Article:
Pictures in the Sand

Port Vila, Efate

17° 45' 0" S, 168° 18' 36" E

Cruising in Vanuatu

We visited Vanuatu's National Museum here in Port Vila today. It's small but definitely one of the more interesting and more captivating museums. Edgar, the (amongst many other things) museum guide there has a special gift to interact with visitors and bring the exhibits there to life for them - in some cases literally as he he masterfully plays the musical instruments on display (he was actually invited to the 2012 London Olympics to give a demonstration there).

Aside from the musical instruments sand drawings make up a big portion of the museum tour. These drawings are a trademark of the central islands in Vanuatu (incl. Edgar's native Ambrym). They're very complex complex shapes, made up of a single continuous line, drawn with a finger into the sand. There seems to be a canonized set of shapes, each relating to a specific "story" in the islands' oral tradition. The drawings serve an important part in preserving these oral traditions. Even though the drawing itself will disappear quickly in the wind, children learn about the traditions by learning the drawings. I guess it also helps to prevent "story-creep" and thus preserves the traditions in their original form and content.

Another use of a simpler form of the drawings is simply to leave a message for someone else. The drawing below means "I'll be back" and you may find it you had been invited to someone's house for a certain time but your host had to run some errand and couldn't be there to greet you.

Even though we could only visit the southern islands of Vanautu we continue to be fascinated by the people and the culture. An impression that for us perhaps very pointedly captured this fascination was from today's national newspaper here in Port Vila. On any given day the paper here seems to have significantly more coverage of international news than the New Zealand Herald, New Zealand's biggest national paper (which we had seen on some days without any international news outside the sports section...). At the same time the Vanuatu paper features an article on page 3 that reports accusations of sorcery against a team in a national track competition - reported in typical fact-of-the-matter newspaper style (members of other teams had reported sudden fatigue and stomach aches). And back home they worry about doping...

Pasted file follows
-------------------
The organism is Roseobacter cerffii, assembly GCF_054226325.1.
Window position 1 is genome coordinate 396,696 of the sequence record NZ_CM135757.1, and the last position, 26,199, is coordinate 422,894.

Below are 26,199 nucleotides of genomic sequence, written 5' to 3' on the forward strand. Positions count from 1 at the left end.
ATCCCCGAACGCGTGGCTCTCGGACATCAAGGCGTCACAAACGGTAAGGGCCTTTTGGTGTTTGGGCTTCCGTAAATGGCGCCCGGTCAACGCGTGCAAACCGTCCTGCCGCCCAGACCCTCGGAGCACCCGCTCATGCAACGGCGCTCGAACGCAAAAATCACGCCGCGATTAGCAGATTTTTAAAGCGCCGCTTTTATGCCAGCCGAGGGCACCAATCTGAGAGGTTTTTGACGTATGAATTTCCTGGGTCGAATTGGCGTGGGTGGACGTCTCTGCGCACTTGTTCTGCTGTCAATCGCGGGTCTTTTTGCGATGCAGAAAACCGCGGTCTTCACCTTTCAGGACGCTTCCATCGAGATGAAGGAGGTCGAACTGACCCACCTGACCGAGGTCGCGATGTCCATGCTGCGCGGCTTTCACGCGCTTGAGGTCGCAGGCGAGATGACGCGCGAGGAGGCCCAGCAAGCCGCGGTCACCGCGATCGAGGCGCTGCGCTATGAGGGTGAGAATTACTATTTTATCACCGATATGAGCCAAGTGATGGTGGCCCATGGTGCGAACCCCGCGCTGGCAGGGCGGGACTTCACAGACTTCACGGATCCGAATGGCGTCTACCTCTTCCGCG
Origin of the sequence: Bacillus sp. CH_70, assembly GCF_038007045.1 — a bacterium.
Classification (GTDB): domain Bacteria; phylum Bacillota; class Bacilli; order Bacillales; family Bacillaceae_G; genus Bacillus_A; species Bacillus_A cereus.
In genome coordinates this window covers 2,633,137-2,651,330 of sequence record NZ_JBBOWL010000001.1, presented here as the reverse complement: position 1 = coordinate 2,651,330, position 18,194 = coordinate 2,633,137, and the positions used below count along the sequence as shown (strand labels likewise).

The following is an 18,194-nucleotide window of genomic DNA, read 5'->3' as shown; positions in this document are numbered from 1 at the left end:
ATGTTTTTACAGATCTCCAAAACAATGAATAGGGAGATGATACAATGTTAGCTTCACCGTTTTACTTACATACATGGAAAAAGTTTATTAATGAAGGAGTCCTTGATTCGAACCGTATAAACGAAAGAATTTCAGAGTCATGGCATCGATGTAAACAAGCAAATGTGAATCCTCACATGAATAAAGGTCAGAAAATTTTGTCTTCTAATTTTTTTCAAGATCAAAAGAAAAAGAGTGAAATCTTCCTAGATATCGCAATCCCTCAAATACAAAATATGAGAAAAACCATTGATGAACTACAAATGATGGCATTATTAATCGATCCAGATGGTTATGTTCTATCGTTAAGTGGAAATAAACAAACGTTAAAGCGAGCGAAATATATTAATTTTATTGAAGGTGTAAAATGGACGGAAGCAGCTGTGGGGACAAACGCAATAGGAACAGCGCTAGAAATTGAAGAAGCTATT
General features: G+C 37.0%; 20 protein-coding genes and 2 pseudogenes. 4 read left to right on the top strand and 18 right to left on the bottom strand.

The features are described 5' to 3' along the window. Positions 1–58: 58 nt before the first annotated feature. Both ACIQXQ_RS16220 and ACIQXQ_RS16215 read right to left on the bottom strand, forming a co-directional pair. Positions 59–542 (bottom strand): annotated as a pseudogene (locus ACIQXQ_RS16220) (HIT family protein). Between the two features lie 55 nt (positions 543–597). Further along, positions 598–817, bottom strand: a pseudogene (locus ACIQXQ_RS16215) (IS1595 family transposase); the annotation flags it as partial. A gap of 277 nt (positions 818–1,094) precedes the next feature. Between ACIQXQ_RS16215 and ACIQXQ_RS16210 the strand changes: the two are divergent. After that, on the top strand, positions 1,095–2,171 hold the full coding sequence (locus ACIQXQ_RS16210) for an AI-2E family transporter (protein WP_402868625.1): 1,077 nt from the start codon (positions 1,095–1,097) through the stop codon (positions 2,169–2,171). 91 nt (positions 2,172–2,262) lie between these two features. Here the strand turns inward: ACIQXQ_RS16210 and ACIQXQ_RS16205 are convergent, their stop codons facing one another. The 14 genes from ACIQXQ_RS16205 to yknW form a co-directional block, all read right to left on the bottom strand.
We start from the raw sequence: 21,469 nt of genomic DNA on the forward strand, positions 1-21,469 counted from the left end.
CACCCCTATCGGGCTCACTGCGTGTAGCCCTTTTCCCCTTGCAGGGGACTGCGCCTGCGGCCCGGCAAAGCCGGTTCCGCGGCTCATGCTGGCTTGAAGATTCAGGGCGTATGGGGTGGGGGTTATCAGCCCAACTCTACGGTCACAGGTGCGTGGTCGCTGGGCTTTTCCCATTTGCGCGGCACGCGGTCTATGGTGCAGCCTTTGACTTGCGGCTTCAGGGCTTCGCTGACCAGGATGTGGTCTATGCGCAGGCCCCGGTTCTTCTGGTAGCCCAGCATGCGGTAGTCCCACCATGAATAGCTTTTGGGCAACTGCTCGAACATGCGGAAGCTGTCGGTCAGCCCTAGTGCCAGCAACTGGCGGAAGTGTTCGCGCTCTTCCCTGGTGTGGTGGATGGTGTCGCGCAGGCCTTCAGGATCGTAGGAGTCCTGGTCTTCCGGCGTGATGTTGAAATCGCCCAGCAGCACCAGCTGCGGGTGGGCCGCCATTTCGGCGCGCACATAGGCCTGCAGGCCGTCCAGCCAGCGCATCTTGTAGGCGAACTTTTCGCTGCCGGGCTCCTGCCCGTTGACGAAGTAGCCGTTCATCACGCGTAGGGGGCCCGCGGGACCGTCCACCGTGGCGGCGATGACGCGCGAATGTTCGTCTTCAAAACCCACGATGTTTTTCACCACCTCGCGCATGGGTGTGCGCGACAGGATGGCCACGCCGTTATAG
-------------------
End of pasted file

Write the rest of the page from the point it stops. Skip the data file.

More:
Language continues to be another fascinating aspect (see previous post about Bislama). At about 1000km Vanuatu has about the same north south extension as Germany but - being made up od small islands - only 1/30 of Germany's land area. Back home we still have to listen very carefully to understand our Bavarian neighbors when they "go native" - in a country that is one cohesive land mass. So it's not quite surprising that in the scattered islands of Vanuatu - without the seafaring heritage of the Polynesians - over 100 distinctly different local "village languages" exist. Apparently it was only in the 19th century when European colonizers shipped off large numbers of ni-Van for slave labor in New Caledonian mines and Fijian sugar cane fields that the need for a common language developed which eventually became Bislama. As consequence of this history, many ni-Van today will speak at least four languages: Their native village language, Bislama, plus the French and English they learn in school.


Based on the current weather forecast it looks as may leave on Tuesday afternoon for New Caledonia (today is Saturday). That will likely mean splitting paths with Victoria's crew who will continue further north and bypass New Caledonia on their way to Australia. We hope to see them again in Brisbane early next year. In the meantime we'll look forward to Bafia's visiting us in New Caledonia.

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